Will Google See $6.25 Billion In Mobile Ad Revenue Next Year?

During the earnings call last week after Google announced massive quarterly revenues ($9.72 billion), CEO Larry Page casually dropped the following remark about the company’s mobile business: “We’re also seeing a huge positive revenue impact from mobile, which has grown 2.5x in the last 12 months to a run rate of over $2.5 billion.”

Claire Miller over at the New York Times asks, “Can Mobile Search Be as Big for Google as Desktop Search?” Not in the immediate future, but longer term who knows?

If Google were to grow current mobile revenues by that same 2.5x annual rate again — there is every reason to argue mobile is accelerating and has barely penetrated the market — Google would be sitting on a run rate of $6.25 billion in mobile ad revenue next year. That scenario may be aggressive or “optimistic” but it’s not out of the realm of possibility.

My guess is something closer to $4 billion.

If Google’s annual mobile-ad revenue run rate is $2.5 billion that means the company is taking in about $208.3 million per month on average in mobile revenue. How does that break down? What percentage is US vs. international? What percentage is search vs. display?

Let’s make the crude assumption (for now) that mobile roughly parallel’s Google’s PC businesses. Display advertising in Q3 was a little more than 26 percent of revenues, while paid search was just over 69 percent of revenue. The category “other” is about 4 percent.

International revenues were 55 percent and US revenue was 45 percent. I suspect, however, the equation is flipped for mobile, with international ad markets being somewhat less developed than the US market. So let’s assume that US mobile revenues contribute 55 percent to international’s 45 percent.

If these assumptions are generally accurate, here’s what $2.5 billion in annualized mobile ad revenue might generally look like for Google (getting rid of “other”):

  • Mobile paid search: $1.75 billion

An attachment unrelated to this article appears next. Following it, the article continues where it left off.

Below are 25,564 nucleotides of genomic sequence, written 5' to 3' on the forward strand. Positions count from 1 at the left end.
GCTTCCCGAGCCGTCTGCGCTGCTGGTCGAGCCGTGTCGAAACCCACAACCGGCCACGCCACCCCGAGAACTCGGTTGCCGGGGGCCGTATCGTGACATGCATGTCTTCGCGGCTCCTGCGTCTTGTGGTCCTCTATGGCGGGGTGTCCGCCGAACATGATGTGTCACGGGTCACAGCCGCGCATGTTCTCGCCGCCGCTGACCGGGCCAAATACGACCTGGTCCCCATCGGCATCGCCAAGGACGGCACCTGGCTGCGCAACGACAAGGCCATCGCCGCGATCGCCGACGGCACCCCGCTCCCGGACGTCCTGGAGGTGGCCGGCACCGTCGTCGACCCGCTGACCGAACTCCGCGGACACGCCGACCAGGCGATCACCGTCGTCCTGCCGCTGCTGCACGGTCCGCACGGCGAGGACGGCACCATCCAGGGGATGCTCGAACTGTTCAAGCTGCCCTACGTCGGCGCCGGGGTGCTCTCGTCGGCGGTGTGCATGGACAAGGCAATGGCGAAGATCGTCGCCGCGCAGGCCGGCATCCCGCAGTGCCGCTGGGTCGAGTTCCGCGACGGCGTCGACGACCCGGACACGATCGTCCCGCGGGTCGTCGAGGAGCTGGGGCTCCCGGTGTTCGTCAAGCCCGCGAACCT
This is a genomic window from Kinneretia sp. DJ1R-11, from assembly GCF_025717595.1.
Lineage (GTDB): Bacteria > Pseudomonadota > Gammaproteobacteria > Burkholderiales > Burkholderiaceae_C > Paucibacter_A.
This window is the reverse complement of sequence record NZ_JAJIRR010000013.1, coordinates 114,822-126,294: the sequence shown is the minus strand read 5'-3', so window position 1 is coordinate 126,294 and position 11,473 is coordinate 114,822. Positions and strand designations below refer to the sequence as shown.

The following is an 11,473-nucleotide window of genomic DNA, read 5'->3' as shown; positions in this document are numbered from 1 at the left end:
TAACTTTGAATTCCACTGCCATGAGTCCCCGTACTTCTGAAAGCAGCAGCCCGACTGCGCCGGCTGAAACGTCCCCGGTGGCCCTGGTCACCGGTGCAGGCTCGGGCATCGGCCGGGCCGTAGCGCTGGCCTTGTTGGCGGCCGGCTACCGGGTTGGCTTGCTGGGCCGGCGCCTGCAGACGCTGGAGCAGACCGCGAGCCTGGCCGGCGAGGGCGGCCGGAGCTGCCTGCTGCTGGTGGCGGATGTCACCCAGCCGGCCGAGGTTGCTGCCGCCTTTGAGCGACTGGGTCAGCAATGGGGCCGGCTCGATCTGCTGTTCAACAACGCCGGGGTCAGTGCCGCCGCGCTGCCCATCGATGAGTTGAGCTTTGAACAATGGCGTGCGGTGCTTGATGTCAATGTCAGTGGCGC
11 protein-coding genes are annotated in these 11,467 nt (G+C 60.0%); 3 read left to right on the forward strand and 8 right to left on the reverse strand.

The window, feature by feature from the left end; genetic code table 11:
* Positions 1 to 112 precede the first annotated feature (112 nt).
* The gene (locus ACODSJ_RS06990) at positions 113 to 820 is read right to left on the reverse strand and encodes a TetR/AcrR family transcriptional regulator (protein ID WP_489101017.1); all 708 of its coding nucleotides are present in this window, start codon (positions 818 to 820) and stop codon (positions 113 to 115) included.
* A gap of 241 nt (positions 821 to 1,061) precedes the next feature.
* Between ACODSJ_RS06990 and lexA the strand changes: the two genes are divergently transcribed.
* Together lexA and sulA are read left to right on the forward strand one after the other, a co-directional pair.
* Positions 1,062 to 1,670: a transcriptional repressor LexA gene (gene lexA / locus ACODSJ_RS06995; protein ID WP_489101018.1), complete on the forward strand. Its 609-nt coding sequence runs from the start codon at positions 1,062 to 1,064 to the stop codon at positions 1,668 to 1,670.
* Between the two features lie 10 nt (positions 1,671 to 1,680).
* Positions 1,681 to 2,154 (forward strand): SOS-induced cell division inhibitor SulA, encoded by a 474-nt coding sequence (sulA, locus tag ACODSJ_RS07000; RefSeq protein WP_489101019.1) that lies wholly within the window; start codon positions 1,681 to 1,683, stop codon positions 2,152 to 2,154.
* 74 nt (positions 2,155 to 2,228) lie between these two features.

• Mobile display: $750 million
  • Total US (at 55 percent): $1.38 billion
  • Total international (at 45 percent): $1.12 billion

I’m going to guess that the mobile display contribution is larger than its PC counterpart. It may be as high as 35-40 percent of total mobile ad revenue for Google.

During the earnings call Google wouldn’t reveal any specifics along the lines of my speculation above. But here’s what Google SVP Nikesh Arora said about where mobile ad revenues were coming from: “Larry mentioned $2.5 billion as a run rate. Our revenue growth continues to accelerate even in mobile, driven primarily by mobile search” (my emphasis).

Another question: What percentage of mobile search revenues are being driven by Click to Call? (Click to Call is also available for the display network.) Google previously said that it had 500,000 mobile Click to Call advertisers and that the program was generating “millions of calls every month.”

To almost any other internet company $2.5 billion in ad revenue would be huge. To Google it’s still a small slice of the earnings pie. But it’s one that’s sure to keep expanding — very rapidly.

Related Topics: Channel: Mobile | Features: Analysis | Google: Business Issues | Google: Mobile | Top News

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About The Author: is a Contributing Editor at Search Engine Land. He writes a personal blog Screenwerk, about SoLoMo issues and connecting the dots between online and offline. He also posts at Internet2Go, which is focused on the mobile Internet. Follow him @gsterling.

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  • Hugo Loriot

    I’m not sure you compute Display share of Google revenues the right way. Indeed Google reports 69% revenues on O&O properties and roughly 26% on Adsense, but the vast majority of Adsense revenues come from Search (AFS) , then GDN-text. When you read estimates about Display revenues this year, it could reach $4b (10% of Google revenues), while Search still accounts for almost 90%. Based on that, you can re-estimate Mobile revenues split.

  • http://www.schmeetz.com schmeetz

    Google will if people don’t add adsenseformobileapps.com to their negatives. Lost a lot of money before catching that one!

  • http://screenwerk.com Greg Sterling

    Hugo:

    AdMob probably has several hundred million in revenue. But you’re right that search dominates. The percentage split is up for debate.

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